Fairfax, Va.: Do you think that the “law of unintended consequences” has fully kicked in as the current conflict unfolds or is everything going about as expected by Israel and Hezbollah? What evidence do we have, if any, that this is a “proxy war” as some have suggested in the press and media?
Martin Indyk: Funny you should ask. I’m writing a book about U.S. diplomacy in the ME and it’s provisional title is “Unintended Consequences.”
In this case, Hezbollah has admitted that it did not expect the Israelis to react with such ferocity. Nasrallah thought it would just be a repeat of previous kidnappings and prisoner swaps. That’s why he called Israeli PM Olmert an “idiot” because he didn’t play by the established rules of the game.
On the other side, the Israelis were already dealing with one kidnapping in Gaza. To them, this looked like an Iranian attempt to hijack the Palestinian cause on the eve of the G-8 summit. And they had been watching Hezbollah build up its forces and rocket and missile stocks for six years. They were in effect waiting for an opportunity, but certainly didn’t expect it to come at this moment. The Israeli Army wasn’t prepared for this level of fighting.
Given that the war itself was “unintended” both sides are groping for achievable objectives. Nasrallah is trying to show that he can be “the last man standing.” The Israelis have gone from declaring their objective to be the destruction of Hezbollah, to the stripping of its rockets, to the clearing out of Hezbollah in southern Lebanon, to the establishment of a buffer zone along Israel’s northern border. Nasrallah’s inability to get Israel to back off its military campaign is leading him to ever more escalatory actions. He is now declaring that he will attack beyond Haifa. It’s not clear whether this means missiles on Tel Aviv or terrorist attacks on Israeli and Jewish targets abroad. But if either of those things happen, we can expect an Israeli escalation in response.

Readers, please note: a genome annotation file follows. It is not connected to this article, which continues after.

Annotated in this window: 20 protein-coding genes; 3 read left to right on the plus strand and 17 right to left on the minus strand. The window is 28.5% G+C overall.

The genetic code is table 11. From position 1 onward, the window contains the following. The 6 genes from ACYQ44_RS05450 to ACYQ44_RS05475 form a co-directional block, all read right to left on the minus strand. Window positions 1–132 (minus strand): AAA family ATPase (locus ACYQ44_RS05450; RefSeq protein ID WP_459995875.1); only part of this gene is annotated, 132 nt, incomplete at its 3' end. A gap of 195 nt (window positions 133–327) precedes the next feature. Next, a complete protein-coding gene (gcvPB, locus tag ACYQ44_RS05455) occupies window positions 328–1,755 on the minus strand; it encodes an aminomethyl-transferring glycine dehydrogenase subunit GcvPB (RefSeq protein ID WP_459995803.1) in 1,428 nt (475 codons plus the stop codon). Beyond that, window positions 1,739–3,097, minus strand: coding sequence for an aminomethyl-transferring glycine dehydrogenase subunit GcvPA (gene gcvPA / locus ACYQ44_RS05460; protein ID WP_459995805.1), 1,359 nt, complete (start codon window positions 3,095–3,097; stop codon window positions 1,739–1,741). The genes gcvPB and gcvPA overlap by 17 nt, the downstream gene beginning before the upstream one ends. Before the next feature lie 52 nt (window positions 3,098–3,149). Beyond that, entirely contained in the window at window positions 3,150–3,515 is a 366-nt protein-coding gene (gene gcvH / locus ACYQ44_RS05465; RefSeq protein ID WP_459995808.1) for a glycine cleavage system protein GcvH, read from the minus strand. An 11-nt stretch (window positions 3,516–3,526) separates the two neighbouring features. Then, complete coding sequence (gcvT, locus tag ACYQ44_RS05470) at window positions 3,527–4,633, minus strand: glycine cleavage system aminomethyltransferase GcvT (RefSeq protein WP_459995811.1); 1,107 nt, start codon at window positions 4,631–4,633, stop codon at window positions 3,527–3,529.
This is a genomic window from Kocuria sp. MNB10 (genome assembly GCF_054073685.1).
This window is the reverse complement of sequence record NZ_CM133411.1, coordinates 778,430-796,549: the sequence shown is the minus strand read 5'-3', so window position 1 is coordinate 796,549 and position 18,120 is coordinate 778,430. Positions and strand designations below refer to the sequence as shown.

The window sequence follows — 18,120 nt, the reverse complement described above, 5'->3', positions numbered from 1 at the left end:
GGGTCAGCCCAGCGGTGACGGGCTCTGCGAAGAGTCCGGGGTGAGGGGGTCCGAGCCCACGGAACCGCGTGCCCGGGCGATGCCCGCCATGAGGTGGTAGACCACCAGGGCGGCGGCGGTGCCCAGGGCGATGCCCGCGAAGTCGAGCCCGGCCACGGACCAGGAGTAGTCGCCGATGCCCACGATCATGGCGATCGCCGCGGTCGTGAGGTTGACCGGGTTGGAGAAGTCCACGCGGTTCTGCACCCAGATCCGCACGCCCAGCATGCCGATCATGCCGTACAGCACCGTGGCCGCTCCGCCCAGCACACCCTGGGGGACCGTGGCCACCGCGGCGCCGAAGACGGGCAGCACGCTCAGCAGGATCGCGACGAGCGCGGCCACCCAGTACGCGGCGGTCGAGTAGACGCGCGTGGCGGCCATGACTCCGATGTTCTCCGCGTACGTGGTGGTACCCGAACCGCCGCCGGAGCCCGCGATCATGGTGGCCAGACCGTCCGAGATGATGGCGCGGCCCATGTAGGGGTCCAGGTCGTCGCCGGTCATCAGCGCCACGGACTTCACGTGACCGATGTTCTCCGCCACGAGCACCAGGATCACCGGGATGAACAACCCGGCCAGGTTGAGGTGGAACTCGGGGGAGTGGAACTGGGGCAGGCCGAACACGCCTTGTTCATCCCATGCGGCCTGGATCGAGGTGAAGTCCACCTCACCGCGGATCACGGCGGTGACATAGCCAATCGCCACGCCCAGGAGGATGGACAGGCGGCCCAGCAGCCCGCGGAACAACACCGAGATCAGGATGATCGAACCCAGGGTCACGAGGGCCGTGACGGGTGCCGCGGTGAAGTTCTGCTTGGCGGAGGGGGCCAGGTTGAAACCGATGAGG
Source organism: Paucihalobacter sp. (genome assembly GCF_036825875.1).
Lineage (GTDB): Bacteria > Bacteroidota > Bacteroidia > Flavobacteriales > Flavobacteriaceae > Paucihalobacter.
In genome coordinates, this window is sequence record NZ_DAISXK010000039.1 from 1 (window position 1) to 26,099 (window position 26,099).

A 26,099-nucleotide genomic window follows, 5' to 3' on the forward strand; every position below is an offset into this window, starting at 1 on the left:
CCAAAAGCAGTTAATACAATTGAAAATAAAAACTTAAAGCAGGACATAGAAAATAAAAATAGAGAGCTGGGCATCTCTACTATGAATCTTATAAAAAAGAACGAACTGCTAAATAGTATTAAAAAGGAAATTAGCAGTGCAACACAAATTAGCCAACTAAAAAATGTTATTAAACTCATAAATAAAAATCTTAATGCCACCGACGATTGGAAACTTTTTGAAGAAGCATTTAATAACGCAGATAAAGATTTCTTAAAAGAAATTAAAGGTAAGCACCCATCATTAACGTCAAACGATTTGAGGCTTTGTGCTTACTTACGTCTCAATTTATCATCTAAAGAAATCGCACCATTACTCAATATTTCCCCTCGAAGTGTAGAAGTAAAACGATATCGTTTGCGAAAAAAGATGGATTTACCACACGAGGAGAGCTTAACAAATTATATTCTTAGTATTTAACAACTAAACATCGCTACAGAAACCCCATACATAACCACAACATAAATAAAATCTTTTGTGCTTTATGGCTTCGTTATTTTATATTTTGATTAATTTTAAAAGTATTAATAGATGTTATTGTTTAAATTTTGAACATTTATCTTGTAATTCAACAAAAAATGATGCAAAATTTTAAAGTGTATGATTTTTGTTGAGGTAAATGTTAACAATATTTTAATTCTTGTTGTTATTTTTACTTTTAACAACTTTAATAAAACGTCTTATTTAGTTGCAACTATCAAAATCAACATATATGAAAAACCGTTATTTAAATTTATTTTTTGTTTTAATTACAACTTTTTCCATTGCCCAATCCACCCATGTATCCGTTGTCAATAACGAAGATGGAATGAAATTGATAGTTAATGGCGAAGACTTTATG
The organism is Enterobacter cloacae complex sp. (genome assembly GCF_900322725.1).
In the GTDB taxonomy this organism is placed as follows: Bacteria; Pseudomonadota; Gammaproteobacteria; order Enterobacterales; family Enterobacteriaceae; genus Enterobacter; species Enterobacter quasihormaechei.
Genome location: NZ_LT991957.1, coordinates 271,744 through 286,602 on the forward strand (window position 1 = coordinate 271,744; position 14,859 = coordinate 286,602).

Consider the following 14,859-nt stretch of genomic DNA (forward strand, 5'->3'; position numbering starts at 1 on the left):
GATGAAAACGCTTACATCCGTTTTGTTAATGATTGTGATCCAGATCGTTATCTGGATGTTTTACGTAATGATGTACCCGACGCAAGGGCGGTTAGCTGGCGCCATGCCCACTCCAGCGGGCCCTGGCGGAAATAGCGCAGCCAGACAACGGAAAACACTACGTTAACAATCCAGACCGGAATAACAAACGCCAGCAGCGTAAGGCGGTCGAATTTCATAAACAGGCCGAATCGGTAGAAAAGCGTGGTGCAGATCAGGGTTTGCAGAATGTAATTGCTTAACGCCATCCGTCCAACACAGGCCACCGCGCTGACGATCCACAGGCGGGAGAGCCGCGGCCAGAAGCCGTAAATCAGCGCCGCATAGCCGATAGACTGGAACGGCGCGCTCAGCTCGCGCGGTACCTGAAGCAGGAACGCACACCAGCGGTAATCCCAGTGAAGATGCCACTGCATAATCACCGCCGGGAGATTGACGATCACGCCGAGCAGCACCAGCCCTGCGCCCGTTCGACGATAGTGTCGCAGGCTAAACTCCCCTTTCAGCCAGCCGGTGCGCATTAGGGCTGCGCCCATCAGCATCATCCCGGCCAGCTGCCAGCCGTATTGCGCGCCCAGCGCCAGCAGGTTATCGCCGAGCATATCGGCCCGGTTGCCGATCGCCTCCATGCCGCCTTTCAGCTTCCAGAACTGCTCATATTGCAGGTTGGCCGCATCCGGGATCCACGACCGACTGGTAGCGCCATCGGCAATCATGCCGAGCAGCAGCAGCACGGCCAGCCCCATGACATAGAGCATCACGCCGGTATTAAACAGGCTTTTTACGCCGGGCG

The ultimate unintended consequence will be, I fear, an Israeli-Syrian confrontation. Even though both Israel and Syria declare they don’t want it, unfortunately I don’t think the crisis ends until it rises to that level.
Washington, D.C.: Israel’s bombing of Hezbollah targets is comprehensible, but I fail to understand why they are bombing parts of the country not affiliated with Hezbollah. If the idea is to have the Lebanese government act against Hezbollah, how does weakening the Lebanese government further that aim? Thank you for taking my question.
Martin Indyk: The Israelis do a lousy job of explaining their targeting. Today, they are bombing Tyre (a city in southern Lebanon) because the rockets that are hitting Haifa are launched from there. They are hitting the southern suburbs of Beirut today, in retaliation for the attacks on Haifa (on the principle that for every attack on Haifa, ten buildings in Hezbollah’s southern Beirut enclave will be destroyed, according to an unnamed Israeli security official).
In the early days of this campaign they hit roads, bridges and airports to make it more difficult for Iran and Syria to resupply Hezbollah with rockets and missiles. They have not hit the power grid or the water supply.
After the surprise missile attack on their battleship, the Israeli Air Force attacked naval radars all the way up the Lebanese coast, including the lighthouse in downtown Beirut.
So there is method in what might often appear to be blind rage. But that doesn’t take account of the targets that are hit by mistake in such an intensive bombing campaign, which include civilians and now a UN post.
The Israeli Government needs a strong Lebanese government to insist on the disarming of Hezbollah and to send its Armed Forces to the south. But it also needs to degrade Hezbollah’s capabilities. And the two objectives are often in contradiction.